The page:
Land plants evolved from green algae predecessors around 470 million years ago, a key evolutionary step facilitated by their novel ability to perceive positional information and translate this into 3D growth patterns. The exact mechanism(s) for positional signaling in plants is still unknown. DEFECTIVE KERNEL 1 (DEK1), a large multi-domain protein with membrane-anchored calpain, has been proposed as a key regulator of oriented cell division and positional cell fate specification in land plants.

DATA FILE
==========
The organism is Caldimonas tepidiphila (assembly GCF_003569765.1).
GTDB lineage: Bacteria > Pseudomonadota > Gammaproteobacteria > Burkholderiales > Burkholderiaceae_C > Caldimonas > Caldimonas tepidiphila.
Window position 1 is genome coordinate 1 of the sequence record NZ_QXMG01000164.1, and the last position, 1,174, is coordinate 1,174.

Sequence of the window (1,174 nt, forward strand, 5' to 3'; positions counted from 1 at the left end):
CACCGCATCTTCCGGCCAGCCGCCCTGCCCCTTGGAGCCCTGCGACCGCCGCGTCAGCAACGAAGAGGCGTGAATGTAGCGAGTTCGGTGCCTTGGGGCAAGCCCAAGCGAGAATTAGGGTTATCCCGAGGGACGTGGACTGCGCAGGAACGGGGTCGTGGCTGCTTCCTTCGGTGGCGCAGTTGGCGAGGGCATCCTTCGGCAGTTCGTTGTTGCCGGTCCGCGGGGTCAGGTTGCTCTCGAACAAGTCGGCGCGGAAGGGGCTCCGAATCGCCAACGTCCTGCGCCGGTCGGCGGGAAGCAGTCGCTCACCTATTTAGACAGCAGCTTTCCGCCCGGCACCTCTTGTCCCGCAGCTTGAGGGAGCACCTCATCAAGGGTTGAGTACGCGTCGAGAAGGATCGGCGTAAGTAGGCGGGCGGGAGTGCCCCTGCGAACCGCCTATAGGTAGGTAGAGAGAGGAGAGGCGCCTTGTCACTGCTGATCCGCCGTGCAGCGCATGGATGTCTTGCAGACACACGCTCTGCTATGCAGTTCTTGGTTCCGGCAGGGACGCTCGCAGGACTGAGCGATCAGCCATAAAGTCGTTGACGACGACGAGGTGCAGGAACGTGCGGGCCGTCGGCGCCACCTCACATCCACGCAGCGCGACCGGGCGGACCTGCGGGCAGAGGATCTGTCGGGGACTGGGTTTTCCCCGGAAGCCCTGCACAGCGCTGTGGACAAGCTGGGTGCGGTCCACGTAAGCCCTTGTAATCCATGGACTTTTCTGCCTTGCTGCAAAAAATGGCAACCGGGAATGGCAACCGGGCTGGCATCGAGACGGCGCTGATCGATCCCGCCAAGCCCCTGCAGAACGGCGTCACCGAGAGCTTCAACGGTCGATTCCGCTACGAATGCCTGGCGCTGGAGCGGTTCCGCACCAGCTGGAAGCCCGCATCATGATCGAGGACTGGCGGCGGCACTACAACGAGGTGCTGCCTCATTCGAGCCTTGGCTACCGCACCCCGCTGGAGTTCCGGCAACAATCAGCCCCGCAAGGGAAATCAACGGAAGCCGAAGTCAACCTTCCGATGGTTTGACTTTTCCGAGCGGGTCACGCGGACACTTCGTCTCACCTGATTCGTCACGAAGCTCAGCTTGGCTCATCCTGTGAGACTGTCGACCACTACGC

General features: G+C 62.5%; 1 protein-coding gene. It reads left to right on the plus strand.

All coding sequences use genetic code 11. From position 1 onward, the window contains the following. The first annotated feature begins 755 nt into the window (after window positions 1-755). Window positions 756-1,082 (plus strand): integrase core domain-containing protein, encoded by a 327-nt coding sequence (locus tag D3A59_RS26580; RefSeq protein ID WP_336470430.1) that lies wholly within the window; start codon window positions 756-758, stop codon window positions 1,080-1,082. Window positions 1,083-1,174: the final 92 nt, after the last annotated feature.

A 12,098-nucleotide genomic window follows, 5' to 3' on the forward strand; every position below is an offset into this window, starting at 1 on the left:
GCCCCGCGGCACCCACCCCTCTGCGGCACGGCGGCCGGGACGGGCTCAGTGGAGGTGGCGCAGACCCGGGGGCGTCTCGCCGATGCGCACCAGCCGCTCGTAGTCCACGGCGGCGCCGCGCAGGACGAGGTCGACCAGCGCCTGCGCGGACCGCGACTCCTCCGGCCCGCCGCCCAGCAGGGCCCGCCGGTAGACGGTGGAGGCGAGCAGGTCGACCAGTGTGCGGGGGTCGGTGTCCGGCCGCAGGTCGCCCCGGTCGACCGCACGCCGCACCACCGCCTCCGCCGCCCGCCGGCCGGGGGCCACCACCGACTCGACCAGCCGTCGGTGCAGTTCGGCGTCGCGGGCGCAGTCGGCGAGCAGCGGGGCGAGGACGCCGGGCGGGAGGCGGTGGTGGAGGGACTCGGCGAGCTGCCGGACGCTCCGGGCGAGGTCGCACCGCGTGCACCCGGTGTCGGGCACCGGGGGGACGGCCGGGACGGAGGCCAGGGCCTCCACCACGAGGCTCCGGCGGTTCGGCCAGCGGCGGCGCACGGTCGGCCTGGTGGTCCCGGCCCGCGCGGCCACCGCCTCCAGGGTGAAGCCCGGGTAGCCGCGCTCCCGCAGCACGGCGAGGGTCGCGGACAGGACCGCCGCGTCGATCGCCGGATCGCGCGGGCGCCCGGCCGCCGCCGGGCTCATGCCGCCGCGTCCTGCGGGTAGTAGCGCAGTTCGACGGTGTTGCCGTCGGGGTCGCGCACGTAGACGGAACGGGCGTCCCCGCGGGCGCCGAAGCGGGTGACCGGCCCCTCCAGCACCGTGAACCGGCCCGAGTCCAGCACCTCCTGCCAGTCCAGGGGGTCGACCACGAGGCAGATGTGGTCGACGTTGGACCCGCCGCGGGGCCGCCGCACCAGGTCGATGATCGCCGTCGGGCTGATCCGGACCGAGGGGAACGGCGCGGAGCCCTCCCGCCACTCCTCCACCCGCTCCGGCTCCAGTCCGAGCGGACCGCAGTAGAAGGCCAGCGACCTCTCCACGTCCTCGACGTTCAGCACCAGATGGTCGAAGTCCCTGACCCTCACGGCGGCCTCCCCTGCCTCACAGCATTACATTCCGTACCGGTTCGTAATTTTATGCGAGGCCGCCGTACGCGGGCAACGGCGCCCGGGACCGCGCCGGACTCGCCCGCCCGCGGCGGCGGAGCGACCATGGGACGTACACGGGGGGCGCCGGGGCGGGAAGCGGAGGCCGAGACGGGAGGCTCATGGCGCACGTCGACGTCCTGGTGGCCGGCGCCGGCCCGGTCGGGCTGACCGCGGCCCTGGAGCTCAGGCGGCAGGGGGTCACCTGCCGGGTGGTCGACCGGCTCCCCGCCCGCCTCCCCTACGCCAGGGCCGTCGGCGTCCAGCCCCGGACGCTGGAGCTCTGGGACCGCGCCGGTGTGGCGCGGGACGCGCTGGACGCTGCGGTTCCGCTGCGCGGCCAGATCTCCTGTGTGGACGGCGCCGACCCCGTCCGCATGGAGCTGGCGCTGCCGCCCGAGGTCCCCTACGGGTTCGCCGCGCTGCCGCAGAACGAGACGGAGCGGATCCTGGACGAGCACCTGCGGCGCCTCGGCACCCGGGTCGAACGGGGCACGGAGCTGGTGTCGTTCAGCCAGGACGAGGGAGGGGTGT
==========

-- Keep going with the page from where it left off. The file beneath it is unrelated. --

We aim to contribute to the understanding of DEK1 function by determining the structure of DEK1 protein and to identify its downstream targets,including in vivo substrates of the calpain protease. We have proposed that DEK1, a 240 kDa protein have evolved from ancient TML-calpains (existed 1.5 billion yrs ago) by fusion of genes encoding a Major facilitator superfamily membrane protein, an LG3 domain containing protein and a calpain. We aim to express and purify the full-length DEK1 recombinant protein as well as its calpain catalytic core, to determine the structure of DEK1 using cryo-EM and X-ray crystallography. Experimental systems for functional dissection of DEK1 using genetics and cell biology include the moss Physcomitrella patens and Arabidopsis thaliana.